Do Mosquitoes Lay Their Eggs In Human Urine? If Not, Why? If So, Do They Survive?


2 Answers

Julii Brainard Profile
Julii Brainard answered
No, they don't lay eggs in human urine.

Why in the world would they?

Can you not tell the difference, yourself, between still water and human urine? One is a nutrient, the other is a bodily waste. What about on the basis of relative taste, colour, smell? Urine is full of mild toxins, which most pond or tap water is not. Urine contains lots of urea, a nitrogen-heavy chemical, which is great for plants but not beloved of aquatic creatures (like, er, mosquito larvae).

Also note, fresh human urine from a healthy person is normally sterile; it has a very low bacterial count, probably lower than from tap water -- and certainly a lower microbe count than stagnant still pond water. This is relevant, because mosquito larvae (what hatch out of their eggs) live on "infusoria" -- a generic term for a variety of microscopic creatures. Infusoria include ciliates, euglena, paramecia, protozoa and unicellular algae.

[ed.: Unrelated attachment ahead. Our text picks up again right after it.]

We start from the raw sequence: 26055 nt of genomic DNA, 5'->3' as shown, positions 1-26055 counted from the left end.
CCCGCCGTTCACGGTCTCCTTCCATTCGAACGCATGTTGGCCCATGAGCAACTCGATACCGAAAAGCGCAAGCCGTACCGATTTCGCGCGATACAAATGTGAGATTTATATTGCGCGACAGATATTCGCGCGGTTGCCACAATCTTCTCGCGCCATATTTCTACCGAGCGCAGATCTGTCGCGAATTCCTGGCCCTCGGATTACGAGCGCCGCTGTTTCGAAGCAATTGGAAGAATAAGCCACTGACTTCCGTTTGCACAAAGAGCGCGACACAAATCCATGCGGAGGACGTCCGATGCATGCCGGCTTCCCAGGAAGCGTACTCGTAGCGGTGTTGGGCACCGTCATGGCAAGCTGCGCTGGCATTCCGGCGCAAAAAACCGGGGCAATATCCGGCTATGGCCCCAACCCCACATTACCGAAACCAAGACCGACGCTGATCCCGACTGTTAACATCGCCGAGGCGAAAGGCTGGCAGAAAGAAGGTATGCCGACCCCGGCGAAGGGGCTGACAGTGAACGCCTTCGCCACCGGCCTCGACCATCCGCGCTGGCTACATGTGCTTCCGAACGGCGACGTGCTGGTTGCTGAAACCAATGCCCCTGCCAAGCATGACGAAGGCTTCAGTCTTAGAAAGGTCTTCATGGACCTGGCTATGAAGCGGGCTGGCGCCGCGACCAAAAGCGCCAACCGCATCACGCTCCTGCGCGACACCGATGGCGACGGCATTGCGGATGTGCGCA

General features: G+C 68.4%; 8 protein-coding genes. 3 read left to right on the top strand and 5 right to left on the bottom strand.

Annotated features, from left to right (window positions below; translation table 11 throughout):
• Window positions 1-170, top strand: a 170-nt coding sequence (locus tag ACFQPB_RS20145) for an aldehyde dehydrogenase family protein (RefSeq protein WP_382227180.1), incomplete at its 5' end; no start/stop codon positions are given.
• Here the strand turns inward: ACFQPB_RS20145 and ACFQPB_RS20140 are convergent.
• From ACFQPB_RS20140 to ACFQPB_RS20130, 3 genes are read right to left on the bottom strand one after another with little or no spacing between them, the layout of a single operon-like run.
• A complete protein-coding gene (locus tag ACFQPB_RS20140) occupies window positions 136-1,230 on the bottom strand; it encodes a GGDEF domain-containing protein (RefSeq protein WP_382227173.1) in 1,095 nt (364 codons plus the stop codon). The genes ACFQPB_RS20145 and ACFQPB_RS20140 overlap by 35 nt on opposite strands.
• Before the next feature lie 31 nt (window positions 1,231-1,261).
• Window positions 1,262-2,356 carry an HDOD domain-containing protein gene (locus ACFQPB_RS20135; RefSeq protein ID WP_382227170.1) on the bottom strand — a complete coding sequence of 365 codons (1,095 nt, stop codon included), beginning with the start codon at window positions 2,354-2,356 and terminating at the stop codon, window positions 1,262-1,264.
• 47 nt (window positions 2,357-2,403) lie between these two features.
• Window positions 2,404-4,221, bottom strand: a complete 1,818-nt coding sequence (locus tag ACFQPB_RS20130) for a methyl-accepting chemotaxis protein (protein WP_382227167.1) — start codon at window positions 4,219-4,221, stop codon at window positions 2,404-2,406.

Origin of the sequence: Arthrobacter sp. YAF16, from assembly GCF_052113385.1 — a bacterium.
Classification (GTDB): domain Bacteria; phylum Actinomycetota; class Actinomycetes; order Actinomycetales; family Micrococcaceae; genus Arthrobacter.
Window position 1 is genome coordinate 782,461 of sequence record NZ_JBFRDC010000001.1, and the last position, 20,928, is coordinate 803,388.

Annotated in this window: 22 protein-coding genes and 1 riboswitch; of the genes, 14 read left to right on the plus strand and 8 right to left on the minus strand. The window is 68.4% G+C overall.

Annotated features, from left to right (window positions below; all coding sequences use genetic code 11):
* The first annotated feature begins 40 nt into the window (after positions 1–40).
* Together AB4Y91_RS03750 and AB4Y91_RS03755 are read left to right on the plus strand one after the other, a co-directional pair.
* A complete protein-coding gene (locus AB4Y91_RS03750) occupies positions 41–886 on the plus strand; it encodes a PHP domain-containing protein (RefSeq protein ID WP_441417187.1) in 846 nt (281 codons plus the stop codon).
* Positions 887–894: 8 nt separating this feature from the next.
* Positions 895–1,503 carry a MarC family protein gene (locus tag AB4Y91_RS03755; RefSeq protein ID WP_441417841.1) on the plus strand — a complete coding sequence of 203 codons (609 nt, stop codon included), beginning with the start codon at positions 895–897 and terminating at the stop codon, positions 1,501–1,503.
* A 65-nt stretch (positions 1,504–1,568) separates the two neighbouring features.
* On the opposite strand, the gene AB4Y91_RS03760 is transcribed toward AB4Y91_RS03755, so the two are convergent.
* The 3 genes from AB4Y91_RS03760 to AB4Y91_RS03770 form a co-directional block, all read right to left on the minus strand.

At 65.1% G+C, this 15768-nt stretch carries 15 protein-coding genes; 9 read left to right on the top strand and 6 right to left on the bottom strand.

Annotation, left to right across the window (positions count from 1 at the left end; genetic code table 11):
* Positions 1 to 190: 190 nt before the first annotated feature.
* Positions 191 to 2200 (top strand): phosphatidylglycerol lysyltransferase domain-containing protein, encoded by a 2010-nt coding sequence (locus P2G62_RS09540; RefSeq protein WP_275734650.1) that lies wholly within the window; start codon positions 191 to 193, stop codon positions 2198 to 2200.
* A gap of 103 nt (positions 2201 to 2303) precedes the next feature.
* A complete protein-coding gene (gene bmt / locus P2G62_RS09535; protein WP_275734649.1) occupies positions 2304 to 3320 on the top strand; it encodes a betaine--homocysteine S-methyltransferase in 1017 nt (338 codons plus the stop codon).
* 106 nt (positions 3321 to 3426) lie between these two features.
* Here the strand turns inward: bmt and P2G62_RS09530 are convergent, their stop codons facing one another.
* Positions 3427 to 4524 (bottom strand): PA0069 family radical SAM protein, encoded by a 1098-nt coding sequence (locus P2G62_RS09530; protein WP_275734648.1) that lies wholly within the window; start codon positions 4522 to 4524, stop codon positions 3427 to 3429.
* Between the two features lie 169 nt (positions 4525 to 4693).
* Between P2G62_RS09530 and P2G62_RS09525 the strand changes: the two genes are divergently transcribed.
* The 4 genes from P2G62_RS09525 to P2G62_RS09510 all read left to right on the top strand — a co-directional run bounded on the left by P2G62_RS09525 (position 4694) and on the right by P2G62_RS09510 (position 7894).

So infusoria don't easily live in human urine, and thus mosquito larvae couldn't find enough food in a pool of human urine. Assuming that that urine pool was otherwise large enough to be attractive and no stagnant water could otherwise be found for mama mosquito to drop her eggs into.
Anonymous Profile
Anonymous answered


I left a bucket of human urine outside (collecting for plant fertilizer) under the eve of a building, and it is now swimming with mosquito larva. The urine is undiluted, and the larva are noticeably paler than larva found in the water...and yes, they are definitely mosquito larva, I looked closely. I don't think lack of habitat had anything to do with momma skeeter's choice medium either...I live on the edge of a swamp near a river.

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